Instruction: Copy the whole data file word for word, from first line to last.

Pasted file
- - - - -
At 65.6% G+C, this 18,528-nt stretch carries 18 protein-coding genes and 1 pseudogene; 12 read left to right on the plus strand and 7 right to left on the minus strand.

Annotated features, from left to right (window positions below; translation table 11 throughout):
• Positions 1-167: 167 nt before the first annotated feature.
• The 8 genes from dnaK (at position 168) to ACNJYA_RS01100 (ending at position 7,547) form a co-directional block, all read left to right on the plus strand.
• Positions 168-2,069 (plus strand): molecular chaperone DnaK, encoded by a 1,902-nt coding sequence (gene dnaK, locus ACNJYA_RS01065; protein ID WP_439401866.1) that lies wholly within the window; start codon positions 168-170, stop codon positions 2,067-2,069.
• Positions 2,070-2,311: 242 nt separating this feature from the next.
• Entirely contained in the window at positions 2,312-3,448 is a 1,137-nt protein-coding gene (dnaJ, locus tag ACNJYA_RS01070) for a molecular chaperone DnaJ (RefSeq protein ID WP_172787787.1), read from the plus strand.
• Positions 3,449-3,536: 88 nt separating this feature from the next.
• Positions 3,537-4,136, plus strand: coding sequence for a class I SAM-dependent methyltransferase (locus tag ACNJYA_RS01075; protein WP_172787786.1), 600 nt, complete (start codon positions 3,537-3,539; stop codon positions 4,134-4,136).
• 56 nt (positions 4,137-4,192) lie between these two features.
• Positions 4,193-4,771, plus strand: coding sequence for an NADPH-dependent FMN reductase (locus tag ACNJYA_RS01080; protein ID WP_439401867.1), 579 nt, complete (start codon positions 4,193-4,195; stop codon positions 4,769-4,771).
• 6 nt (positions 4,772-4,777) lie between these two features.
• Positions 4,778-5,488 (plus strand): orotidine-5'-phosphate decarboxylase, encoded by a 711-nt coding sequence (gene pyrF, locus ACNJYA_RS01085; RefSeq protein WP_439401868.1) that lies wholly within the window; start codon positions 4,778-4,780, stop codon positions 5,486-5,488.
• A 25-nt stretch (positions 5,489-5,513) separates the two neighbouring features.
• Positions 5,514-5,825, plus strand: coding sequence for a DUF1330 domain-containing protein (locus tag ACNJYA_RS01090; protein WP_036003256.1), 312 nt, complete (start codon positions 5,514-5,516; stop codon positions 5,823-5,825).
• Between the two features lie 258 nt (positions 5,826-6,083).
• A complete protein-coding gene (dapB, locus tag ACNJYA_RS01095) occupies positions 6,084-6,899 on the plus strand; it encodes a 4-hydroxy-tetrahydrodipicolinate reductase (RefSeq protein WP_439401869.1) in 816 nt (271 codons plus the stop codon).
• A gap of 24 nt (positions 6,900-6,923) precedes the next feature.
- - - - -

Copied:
At 65.6% G+C, this 18,528-nt stretch carries 18 protein-coding genes and 1 pseudogene; 12 read left to right on the plus strand and 7 right to left on the minus strand.

Annotated features, from left to right (window positions below; translation table 11 throughout):
• Positions 1-167: 167 nt before the first annotated feature.
• The 8 genes from dnaK (at position 168) to ACNJYA_RS01100 (ending at position 7,547) form a co-directional block, all read left to right on the plus strand.
• Positions 168-2,069 (plus strand): molecular chaperone DnaK, encoded by a 1,902-nt coding sequence (gene dnaK, locus ACNJYA_RS01065; protein ID WP_439401866.1) that lies wholly within the window; start codon positions 168-170, stop codon positions 2,067-2,069.
• Positions 2,070-2,311: 242 nt separating this feature from the next.
• Entirely contained in the window at positions 2,312-3,448 is a 1,137-nt protein-coding gene (dnaJ, locus tag ACNJYA_RS01070) for a molecular chaperone DnaJ (RefSeq protein ID WP_172787787.1), read from the plus strand.
• Positions 3,449-3,536: 88 nt separating this feature from the next.
• Positions 3,537-4,136, plus strand: coding sequence for a class I SAM-dependent methyltransferase (locus tag ACNJYA_RS01075; protein WP_172787786.1), 600 nt, complete (start codon positions 3,537-3,539; stop codon positions 4,134-4,136).
• 56 nt (positions 4,137-4,192) lie between these two features.
• Positions 4,193-4,771, plus strand: coding sequence for an NADPH-dependent FMN reductase (locus tag ACNJYA_RS01080; protein ID WP_439401867.1), 579 nt, complete (start codon positions 4,193-4,195; stop codon positions 4,769-4,771).
• 6 nt (positions 4,772-4,777) lie between these two features.
• Positions 4,778-5,488 (plus strand): orotidine-5'-phosphate decarboxylase, encoded by a 711-nt coding sequence (gene pyrF, locus ACNJYA_RS01085; RefSeq protein WP_439401868.1) that lies wholly within the window; start codon positions 4,778-4,780, stop codon positions 5,486-5,488.
• A 25-nt stretch (positions 5,489-5,513) separates the two neighbouring features.
• Positions 5,514-5,825, plus strand: coding sequence for a DUF1330 domain-containing protein (locus tag ACNJYA_RS01090; protein WP_036003256.1), 312 nt, complete (start codon positions 5,514-5,516; stop codon positions 5,823-5,825).
• Between the two features lie 258 nt (positions 5,826-6,083).
• A complete protein-coding gene (dapB, locus tag ACNJYA_RS01095) occupies positions 6,084-6,899 on the plus strand; it encodes a 4-hydroxy-tetrahydrodipicolinate reductase (RefSeq protein WP_439401869.1) in 816 nt (271 codons plus the stop codon).
• A gap of 24 nt (positions 6,900-6,923) precedes the next feature.